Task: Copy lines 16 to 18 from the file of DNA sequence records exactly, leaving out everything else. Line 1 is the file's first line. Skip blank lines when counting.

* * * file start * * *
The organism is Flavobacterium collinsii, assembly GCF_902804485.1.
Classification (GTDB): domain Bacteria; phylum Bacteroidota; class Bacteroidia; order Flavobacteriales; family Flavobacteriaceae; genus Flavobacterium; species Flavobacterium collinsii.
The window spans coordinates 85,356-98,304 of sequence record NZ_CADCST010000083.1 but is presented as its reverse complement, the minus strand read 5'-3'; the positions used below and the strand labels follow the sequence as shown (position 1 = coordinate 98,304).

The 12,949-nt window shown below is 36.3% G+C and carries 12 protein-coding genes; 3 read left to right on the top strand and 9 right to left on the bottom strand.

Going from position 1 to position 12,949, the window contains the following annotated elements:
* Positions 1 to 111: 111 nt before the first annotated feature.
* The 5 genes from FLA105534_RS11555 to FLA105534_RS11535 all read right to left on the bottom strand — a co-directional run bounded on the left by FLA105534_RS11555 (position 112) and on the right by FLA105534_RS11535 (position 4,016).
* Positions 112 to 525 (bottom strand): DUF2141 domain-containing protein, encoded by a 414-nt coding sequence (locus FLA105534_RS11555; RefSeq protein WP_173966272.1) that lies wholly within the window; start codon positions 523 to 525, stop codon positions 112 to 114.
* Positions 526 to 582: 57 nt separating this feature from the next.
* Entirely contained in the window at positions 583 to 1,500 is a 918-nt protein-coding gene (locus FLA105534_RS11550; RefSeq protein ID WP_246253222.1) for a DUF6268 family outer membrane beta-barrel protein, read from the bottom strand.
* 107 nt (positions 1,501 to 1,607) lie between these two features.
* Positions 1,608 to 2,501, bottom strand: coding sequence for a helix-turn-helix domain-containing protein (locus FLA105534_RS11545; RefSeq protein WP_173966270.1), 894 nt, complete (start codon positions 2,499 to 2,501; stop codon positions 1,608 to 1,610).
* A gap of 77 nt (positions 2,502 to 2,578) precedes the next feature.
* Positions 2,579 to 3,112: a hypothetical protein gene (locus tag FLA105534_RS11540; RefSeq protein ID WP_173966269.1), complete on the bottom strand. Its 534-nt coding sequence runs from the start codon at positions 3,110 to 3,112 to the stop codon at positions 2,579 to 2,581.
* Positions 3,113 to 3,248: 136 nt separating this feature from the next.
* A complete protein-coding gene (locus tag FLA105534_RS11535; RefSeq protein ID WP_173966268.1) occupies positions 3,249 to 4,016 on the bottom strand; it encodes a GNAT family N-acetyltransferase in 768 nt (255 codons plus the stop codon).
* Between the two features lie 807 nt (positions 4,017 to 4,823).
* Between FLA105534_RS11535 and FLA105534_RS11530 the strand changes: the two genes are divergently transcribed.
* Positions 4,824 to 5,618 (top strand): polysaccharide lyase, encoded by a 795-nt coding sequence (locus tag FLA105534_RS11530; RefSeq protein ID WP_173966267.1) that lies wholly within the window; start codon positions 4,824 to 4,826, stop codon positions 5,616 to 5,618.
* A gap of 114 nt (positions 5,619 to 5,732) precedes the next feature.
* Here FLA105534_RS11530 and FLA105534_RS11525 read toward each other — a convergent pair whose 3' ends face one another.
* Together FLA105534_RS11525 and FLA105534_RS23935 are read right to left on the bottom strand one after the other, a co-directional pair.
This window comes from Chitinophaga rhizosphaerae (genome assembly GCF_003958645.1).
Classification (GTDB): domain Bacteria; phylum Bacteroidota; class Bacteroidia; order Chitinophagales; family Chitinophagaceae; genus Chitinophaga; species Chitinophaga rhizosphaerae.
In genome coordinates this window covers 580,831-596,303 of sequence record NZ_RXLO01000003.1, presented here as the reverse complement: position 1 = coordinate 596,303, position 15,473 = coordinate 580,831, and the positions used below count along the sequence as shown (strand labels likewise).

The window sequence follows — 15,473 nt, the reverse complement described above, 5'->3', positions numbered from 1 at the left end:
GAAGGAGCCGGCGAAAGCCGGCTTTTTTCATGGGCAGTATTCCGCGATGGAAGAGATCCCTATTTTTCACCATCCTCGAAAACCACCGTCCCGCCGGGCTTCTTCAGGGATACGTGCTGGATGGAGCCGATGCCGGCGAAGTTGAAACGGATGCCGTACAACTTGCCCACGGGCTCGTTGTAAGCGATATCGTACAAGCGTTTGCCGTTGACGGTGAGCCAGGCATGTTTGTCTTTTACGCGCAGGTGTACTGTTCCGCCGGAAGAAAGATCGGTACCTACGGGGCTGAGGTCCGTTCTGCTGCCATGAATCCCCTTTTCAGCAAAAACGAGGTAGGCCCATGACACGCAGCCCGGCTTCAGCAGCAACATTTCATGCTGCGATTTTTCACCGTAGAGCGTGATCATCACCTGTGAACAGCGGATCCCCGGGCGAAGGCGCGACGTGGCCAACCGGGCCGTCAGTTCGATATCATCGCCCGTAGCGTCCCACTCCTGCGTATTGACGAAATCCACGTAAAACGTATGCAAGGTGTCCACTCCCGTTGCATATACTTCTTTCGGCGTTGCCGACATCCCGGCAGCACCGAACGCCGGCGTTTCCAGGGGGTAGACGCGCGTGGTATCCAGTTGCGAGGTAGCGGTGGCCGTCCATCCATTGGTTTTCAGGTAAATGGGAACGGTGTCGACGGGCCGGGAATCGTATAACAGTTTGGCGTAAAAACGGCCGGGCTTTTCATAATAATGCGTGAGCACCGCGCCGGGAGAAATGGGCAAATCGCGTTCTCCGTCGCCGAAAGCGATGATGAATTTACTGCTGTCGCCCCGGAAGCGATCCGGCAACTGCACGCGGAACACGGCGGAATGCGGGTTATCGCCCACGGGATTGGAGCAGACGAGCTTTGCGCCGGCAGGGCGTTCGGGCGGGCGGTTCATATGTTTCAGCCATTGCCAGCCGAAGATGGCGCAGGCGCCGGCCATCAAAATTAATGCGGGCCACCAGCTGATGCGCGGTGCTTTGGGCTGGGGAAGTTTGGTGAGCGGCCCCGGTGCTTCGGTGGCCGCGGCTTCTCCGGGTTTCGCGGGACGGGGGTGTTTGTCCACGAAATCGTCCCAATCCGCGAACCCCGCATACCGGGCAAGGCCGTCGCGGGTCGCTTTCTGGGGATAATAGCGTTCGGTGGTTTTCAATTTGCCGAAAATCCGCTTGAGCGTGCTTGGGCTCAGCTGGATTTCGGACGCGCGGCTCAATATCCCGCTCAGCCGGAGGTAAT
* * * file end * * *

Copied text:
* A complete protein-coding gene (locus tag FLA105534_RS11535; RefSeq protein ID WP_173966268.1) occupies positions 3,249 to 4,016 on the bottom strand; it encodes a GNAT family N-acetyltransferase in 768 nt (255 codons plus the stop codon).
* Between the two features lie 807 nt (positions 4,017 to 4,823).
* Between FLA105534_RS11535 and FLA105534_RS11530 the strand changes: the two genes are divergently transcribed.